Because of the barriers to accessing funding, the group at Coqualeetza didn’t apply for an FPCC grant this year.

But Kelly said getting together to speak Halq’eméylem is an important step no matter what — both toward fluency and, she hopes, toward creating a Halq’eméylem immersion school, where she could teach as a fluent speaker.

“Deep down, that feeling of why I’m doing what I’m doing, it’s just been woken up ... I do have big dreams for our people.”

Taking Skwomesh beyond the classroom

Four years ago, a report on the status of B.C. First Nations languages listed Sk̲wx̱wú7mesh sníchim, or Skwomesh,  as "critically endangered," having only seven fluent speakers remaining.

But that’s starting to change.

Passersby walking through Simon Fraser University’s downtown Vancouver campus over the last academic year might have been lucky enough to overhear a small group of people conversing in Skwomesh.

Those speakers were students enrolled in the second cohort of an immersive Skwomesh language course, co-offered by SFU and the Squamish language non-profit Kwi Awt Stelmexw. They graduated last month.

But leaving the immersive classroom environment behind presents their biggest challenge yet. Swo-wo Gabriel (Billy), who graduated in the first cohort a year ago, knows this all too well.

“It'd be easier if there was more language in our daily lives.”

The problem is that, even among the Squamish Nation’s 6,000 members, there are only a handful of skilled speakers. Beyond the small community, the language is mostly drowned out in a sea of English. That’s a situation the graduates themselves will need to change.

'I didn't feel like I had anybody to talk to.'

For Swo-wo, using Skwomesh in daily life first involves using it at home.

“Our main goal is just to get language, our Skwomesh language, to start being spoken in the homes. At home. With kids. With families.”

To do this, he surrounds his two-year old daughter with as much Skwomesh as possible. Bedtime stories are a good place to start.

“My daughter loves reading children’s books,” he said.

“I translate [from English to Skwomesh] when I read her books.”

His daughter can’t read yet, but enjoys looking at the pictures and hearing Skwomesh. Swo-wo expects she’ll be reading for herself soon, and he’s hoping to work with an illustrator to develop Skwomesh children’s books that would be ready for her when she does.

But Swo-wo hasn’t left the classroom fully behind. 

After graduating, he was selected to become a teaching assistant for the second cohort. That’s meant he’s been able to work immersed in the language, a major draw to the job.

“The main reason I said yes wasn't to teach new people, it was to create more speakers that I could talk with.”

But for others in last year’s cohort, including Carey McReynolds, the opportunity to be fully immersed in the language is rare.

McReynolds is a teacher at the Capilano Little Ones School, an elementary school run by the Squamish Nation. Born in Alberta, she moved to her mother’s reserve in North Vancouver during high school. It was there she started learning more about Skwomesh language and culture. She said taking the Skwomesh immersion class was a natural continuation of her learning.

Being isolated from other speakers has been her biggest challenge since graduating. She doesn’t get many opportunities to spend time talking with the few other Skwomesh speakers in the community.  While she teaches her young students some Skwomesh, they’re unable to maintain long or complex conversations.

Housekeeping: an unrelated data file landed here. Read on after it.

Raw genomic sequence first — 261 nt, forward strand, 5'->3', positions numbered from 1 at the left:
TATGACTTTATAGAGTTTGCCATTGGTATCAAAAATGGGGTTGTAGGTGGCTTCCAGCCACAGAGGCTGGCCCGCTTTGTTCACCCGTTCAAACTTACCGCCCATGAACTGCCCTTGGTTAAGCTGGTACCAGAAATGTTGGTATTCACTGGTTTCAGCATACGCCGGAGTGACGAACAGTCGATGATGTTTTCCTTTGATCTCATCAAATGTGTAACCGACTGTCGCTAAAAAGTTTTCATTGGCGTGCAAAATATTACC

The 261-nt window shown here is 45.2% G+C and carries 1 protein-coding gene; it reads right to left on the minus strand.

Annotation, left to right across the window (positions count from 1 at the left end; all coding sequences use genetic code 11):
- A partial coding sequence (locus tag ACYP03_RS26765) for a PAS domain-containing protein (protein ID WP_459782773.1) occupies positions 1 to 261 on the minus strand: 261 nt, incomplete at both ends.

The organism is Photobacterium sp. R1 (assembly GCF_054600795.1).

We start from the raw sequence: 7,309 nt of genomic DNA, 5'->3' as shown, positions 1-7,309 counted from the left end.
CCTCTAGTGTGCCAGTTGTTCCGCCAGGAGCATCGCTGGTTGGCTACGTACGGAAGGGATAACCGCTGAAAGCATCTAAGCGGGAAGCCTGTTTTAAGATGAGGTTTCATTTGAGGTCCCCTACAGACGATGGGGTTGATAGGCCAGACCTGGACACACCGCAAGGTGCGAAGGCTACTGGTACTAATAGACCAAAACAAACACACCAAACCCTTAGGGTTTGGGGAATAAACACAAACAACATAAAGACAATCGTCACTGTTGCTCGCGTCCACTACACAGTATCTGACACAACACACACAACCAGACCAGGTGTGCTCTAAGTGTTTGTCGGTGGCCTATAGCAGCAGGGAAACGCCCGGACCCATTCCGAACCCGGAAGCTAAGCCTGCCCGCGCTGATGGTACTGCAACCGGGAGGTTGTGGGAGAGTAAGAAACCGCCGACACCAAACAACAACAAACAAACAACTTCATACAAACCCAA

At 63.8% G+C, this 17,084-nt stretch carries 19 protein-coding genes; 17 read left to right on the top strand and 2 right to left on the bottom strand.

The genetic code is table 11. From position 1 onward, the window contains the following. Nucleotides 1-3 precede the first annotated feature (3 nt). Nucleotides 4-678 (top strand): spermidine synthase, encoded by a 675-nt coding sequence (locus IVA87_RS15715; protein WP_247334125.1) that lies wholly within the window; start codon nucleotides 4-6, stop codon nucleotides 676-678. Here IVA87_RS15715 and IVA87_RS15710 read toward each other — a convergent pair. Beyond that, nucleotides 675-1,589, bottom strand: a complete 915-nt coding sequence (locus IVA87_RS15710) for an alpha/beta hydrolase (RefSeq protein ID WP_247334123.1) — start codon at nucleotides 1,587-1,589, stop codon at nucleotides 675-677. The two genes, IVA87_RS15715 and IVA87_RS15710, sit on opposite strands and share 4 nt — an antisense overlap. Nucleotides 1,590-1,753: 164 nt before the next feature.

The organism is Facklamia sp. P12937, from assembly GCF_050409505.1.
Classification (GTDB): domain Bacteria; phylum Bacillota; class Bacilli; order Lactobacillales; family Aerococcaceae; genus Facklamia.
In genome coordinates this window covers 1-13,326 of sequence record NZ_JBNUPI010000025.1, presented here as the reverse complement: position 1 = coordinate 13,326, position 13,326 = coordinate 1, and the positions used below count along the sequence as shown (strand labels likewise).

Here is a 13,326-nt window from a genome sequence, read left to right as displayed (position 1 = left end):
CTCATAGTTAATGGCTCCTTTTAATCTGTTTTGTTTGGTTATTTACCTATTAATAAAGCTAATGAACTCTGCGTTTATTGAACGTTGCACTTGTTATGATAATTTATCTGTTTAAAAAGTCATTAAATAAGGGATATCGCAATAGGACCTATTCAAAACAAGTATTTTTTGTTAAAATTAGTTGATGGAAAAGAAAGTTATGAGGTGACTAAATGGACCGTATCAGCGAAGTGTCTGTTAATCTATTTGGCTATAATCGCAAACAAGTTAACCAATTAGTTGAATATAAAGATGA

“I’m teaching simple words right now, not enough to stay sharp in the language,” she said.

The feeling of isolation isn’t unique to McReynolds. Even Char George, Swo-wo’s co-teacher in the immersion program, has struggled with language loneliness.

“I went crazy last year, I didn't feel like I had anybody to talk to,” said George.

“Then I would listen to the recordings and my co-worker would laugh. She'd be like, ‘It sounds like you're having a conversation with somebody.’ I would talk back-and-forth if I just had headphones on, which is cool because it's my late great-uncle I was listening to.”

'They're starting to feel that ripple effect now.'

Last month, another 15 Skwomesh language speakers left the classroom behind, raising the number of program graduates to 30. That number doesn’t factor in pre-existing speakers and children now being taught Skwomesh as a first language at home.

Kwi Awt Stelmexw, the non-profit behind the program, hopes that by 2028 there will be more than 170 fluent Skwomesh speakers.

According to Swo-wo, those speakers will be at the forefront of the language’s reawakening.

“I can’t tell a lawyer what language he needs to use in Skwomesh — a lawyer needs to get fluent and figure it out. We need more people from different walks of life to become fluent. That will bring out more language we haven’t used in a long time.”

Char George likes to think of the language’s growth using a metaphor.

“We're that pebble that got thrown in and made the ripple, and now it's going out to the community and they're starting to see it. They're starting to feel that ripple effect now.”

That ripple is spreading quickly. According to George, there’s plenty of interest in next year’s program, particularly from youth, which is good news for those striving to speak Skwomesh beyond the classroom.

“I'd love if there was a lot of young people next year, then they have the whole rest of their lives to learn.”

Hailhzaqvla in the city

Elizabeth Wilson sits in front of a projection screen showing the tonal Hailhzaqvla (Heiltsuk) alphabet, surrounded by eager students from across Metro Vancouver.